Check out the latest in aging advances, research, and events happening at NIA:
- Blood tests show promise for early Alzheimer’s diagnosis — Two new studies, funded in part by NIA, examined measurements of a substance in the blood called ptau217. Researchers found that diagnostic blood tests of this tau protein could serve as a promising early marker for Alzheimer’s disease.
- Additional study points to potential promise of plasma NfL as a biomarker for familial Alzheimer’s disease — A new study found further evidence that the protein neurofilament light chain (NfL) is a possible biomarker for familial Alzheimer’s disease. Developing a blood-based biomarker could potentially provide less invasive and less expensive ways to detect early signs of Alzheimer’s and related dementias.
- Better executive function predicts less mobility decline after a fall — A recent NIA-supported study found that the better one’s executive function, the less decline in mobility after a fall, and that measuring executive function may help predict change in mobility before a fall happens. This finding was even more significant for older, inactive, and thinner adults.
- 3D structures of tau and alpha-synuclein proteins vary by brain disease, several studies show — A team of scientists from the United Kingdom, Japan, and the United States revealed that each type of degenerative brain disease is associated with a unique 3D filament structure of tau or alpha-synuclein protein. The discovery of disease-specific filament structures could be translated into better detection and treatment methods.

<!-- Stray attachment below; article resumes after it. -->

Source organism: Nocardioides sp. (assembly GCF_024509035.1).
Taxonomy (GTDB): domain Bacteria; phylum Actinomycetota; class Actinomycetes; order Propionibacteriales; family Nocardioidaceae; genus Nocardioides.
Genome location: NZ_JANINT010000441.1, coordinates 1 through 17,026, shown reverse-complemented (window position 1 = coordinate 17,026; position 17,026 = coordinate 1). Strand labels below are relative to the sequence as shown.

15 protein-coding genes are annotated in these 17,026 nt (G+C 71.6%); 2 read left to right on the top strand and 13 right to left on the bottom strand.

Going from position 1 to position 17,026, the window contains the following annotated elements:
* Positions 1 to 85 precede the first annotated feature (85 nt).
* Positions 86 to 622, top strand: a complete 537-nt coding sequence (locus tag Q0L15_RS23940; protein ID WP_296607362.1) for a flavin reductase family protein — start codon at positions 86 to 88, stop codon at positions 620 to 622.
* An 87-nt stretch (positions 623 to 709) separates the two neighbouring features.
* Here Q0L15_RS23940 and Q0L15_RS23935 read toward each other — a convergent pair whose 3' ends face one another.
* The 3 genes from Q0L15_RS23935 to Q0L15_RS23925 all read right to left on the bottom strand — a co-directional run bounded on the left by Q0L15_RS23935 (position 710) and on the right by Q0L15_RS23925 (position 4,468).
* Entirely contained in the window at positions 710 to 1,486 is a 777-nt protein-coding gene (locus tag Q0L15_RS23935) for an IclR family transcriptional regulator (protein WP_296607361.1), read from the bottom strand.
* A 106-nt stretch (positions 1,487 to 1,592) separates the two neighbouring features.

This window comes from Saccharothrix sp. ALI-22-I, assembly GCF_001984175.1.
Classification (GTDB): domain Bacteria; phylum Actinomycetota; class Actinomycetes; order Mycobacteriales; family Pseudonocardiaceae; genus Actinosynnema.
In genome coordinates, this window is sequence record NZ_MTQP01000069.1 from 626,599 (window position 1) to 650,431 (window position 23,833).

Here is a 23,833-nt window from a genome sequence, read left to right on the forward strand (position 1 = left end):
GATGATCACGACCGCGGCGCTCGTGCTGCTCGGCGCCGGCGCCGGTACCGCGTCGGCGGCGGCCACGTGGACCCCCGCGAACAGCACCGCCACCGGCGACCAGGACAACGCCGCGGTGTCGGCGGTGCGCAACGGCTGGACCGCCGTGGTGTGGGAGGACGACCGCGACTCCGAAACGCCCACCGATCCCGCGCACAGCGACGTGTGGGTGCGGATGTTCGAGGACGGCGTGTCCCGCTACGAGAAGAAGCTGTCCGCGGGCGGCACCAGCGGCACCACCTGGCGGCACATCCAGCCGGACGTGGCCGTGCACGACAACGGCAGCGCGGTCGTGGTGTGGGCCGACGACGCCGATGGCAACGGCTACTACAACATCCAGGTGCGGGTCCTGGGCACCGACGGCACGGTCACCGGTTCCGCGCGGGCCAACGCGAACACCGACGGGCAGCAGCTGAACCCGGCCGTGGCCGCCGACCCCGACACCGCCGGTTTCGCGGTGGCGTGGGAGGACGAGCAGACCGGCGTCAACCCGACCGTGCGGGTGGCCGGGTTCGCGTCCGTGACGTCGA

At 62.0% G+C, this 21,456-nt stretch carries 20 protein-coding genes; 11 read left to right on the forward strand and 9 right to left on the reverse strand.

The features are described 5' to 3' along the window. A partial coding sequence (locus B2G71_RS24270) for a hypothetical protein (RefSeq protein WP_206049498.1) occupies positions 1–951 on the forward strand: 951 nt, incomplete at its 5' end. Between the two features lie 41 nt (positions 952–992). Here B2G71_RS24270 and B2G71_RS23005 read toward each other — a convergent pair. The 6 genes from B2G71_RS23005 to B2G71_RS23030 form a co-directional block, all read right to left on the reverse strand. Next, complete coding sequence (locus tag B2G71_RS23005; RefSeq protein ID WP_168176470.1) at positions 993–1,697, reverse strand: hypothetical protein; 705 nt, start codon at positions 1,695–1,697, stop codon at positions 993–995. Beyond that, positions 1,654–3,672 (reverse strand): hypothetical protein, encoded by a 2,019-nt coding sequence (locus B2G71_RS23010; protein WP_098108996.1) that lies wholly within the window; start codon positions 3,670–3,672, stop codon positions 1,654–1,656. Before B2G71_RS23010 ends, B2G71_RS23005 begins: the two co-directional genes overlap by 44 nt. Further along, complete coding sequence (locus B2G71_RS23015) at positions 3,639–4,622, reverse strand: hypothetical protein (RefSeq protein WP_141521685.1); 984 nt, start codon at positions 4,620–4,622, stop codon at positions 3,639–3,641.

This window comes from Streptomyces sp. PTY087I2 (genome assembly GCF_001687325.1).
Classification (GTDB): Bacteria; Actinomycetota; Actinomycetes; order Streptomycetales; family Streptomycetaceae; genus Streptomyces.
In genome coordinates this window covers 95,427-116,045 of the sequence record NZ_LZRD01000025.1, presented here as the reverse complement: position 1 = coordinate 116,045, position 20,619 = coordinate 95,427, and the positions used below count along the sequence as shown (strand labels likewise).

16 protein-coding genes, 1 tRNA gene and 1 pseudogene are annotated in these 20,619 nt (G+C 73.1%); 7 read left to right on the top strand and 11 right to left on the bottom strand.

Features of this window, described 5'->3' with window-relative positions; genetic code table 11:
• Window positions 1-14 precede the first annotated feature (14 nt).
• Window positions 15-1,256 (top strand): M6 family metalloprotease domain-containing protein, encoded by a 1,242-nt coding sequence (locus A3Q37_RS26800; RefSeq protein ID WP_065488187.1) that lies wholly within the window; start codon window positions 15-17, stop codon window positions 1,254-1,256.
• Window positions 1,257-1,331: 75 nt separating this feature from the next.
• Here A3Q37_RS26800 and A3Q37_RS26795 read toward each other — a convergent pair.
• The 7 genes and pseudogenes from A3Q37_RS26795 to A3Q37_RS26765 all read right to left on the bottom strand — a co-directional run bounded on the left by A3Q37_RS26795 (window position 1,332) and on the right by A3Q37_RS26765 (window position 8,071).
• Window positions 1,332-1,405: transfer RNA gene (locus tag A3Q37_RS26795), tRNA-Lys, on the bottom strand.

- Focus on Aging: Federal Partners’ Webinar Series — Learn about health and wellness for older adults in a new webinar series collaboration. Four federal partners, including NIA, will cover general topics of interest to both older adults and caregivers. Join the next webinar, “Social Isolation and Loneliness,” on Sept. 28, 2020, from 2 p.m. to 3:30 p.m. EST.
- Register now for NIH’s Inclusion Across the Lifespan-II Workshop — This virtual workshop on Sept. 2, 2020, will feature lessons learned and discussion about the inclusion of pediatric and older populations in clinical studies and provide evidence-based practical advice to the scientific community. There will be an emphasis on special populations across the life course.
Read more of the latest NIA news at the NIA newsroom.